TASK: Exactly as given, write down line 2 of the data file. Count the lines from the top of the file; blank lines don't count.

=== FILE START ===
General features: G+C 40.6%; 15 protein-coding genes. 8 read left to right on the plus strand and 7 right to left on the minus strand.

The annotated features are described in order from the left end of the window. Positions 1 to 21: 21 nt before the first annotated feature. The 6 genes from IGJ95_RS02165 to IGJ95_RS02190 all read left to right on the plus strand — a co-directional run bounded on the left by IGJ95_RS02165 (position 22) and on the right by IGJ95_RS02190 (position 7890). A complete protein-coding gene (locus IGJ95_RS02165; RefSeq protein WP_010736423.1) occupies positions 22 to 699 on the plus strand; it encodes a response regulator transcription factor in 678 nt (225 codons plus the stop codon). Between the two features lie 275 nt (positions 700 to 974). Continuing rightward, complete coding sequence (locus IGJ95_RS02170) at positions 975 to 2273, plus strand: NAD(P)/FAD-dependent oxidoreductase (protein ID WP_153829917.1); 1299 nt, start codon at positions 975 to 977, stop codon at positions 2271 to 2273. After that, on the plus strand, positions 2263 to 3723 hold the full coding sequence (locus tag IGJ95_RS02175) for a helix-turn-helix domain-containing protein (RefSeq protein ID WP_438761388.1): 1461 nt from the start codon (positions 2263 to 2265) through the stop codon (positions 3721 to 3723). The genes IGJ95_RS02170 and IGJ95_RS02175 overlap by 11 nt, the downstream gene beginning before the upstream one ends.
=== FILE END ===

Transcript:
The annotated features are described in order from the left end of the window. Positions 1 to 21: 21 nt before the first annotated feature. The 6 genes from IGJ95_RS02165 to IGJ95_RS02190 all read left to right on the plus strand — a co-directional run bounded on the left by IGJ95_RS02165 (position 22) and on the right by IGJ95_RS02190 (position 7890). A complete protein-coding gene (locus IGJ95_RS02165; RefSeq protein WP_010736423.1) occupies positions 22 to 699 on the plus strand; it encodes a response regulator transcription factor in 678 nt (225 codons plus the stop codon). Between the two features lie 275 nt (positions 700 to 974). Continuing rightward, complete coding sequence (locus IGJ95_RS02170) at positions 975 to 2273, plus strand: NAD(P)/FAD-dependent oxidoreductase (protein ID WP_153829917.1); 1299 nt, start codon at positions 975 to 977, stop codon at positions 2271 to 2273. After that, on the plus strand, positions 2263 to 3723 hold the full coding sequence (locus tag IGJ95_RS02175) for a helix-turn-helix domain-containing protein (RefSeq protein ID WP_438761388.1): 1461 nt from the start codon (positions 2263 to 2265) through the stop codon (positions 3721 to 3723). The genes IGJ95_RS02170 and IGJ95_RS02175 overlap by 11 nt, the downstream gene beginning before the upstream one ends.